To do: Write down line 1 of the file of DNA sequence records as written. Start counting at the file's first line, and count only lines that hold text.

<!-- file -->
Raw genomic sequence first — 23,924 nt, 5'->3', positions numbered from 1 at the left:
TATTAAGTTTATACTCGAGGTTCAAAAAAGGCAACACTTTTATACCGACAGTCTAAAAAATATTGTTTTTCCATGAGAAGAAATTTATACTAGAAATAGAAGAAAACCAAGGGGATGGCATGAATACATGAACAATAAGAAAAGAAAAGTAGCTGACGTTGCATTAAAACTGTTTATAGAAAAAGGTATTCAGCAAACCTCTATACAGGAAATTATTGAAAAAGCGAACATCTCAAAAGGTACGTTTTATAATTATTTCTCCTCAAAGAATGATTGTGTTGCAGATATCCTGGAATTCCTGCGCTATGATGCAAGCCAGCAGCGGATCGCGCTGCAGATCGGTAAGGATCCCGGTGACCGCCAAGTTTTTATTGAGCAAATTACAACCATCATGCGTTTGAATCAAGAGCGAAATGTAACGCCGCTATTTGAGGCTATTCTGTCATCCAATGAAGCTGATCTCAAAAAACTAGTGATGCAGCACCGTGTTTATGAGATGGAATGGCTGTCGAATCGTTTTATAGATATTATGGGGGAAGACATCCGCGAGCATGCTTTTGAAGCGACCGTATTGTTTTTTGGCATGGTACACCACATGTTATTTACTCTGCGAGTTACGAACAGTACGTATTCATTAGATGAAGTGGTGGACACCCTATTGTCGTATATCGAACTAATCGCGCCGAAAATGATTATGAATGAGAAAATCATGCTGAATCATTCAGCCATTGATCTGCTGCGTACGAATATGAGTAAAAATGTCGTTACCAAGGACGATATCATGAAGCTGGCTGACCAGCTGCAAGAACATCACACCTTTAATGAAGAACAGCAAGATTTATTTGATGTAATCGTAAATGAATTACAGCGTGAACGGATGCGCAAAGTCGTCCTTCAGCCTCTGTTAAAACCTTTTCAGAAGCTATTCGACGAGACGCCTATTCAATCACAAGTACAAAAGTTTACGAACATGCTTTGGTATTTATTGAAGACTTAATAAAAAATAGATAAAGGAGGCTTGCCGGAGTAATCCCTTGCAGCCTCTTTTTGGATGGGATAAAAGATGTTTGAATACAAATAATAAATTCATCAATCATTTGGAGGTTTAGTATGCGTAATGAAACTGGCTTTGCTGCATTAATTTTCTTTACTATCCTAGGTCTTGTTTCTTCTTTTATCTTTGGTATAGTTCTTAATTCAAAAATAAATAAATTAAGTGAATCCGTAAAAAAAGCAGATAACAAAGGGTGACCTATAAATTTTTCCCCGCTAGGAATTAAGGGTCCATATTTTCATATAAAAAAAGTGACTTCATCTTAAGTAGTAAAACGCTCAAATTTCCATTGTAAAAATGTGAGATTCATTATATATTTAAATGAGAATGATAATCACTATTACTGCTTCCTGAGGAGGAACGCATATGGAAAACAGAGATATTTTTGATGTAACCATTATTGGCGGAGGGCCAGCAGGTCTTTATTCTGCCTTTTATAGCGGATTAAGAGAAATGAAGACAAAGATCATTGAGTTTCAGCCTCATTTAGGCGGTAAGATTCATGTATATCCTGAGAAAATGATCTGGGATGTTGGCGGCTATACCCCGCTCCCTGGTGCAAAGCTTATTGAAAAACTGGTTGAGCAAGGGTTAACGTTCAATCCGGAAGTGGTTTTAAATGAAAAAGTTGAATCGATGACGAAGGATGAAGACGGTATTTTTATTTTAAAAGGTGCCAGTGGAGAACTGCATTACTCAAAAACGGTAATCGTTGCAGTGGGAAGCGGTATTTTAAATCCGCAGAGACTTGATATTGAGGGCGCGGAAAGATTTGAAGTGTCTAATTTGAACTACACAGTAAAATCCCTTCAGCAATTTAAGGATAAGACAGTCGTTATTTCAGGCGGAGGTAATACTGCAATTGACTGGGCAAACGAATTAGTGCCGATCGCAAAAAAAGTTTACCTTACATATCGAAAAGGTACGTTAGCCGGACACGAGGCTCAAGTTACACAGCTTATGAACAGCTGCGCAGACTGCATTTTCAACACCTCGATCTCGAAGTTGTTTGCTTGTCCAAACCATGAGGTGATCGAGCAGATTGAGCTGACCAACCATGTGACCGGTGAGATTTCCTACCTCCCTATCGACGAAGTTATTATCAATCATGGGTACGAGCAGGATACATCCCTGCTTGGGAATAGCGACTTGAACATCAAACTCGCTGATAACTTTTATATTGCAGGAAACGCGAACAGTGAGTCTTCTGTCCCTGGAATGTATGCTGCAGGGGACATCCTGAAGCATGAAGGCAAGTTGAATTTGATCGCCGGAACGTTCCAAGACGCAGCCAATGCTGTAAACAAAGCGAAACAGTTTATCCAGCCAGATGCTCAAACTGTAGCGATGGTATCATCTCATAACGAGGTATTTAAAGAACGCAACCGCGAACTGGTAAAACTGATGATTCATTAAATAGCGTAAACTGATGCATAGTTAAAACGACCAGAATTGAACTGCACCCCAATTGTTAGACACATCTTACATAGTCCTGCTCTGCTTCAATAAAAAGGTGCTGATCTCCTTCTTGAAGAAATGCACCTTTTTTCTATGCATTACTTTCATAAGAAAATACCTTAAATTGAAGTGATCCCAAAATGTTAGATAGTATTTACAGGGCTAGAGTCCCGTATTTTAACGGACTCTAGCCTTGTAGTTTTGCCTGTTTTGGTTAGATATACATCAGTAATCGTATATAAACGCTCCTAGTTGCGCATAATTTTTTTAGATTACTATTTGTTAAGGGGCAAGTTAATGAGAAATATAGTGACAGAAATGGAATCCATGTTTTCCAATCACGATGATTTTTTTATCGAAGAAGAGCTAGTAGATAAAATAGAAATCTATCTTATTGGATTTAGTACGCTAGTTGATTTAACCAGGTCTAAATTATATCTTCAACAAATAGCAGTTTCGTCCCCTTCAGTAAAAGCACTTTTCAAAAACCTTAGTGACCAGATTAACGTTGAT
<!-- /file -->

Raw genomic sequence first — 23,924 nt, 5'->3', positions numbered from 1 at the left: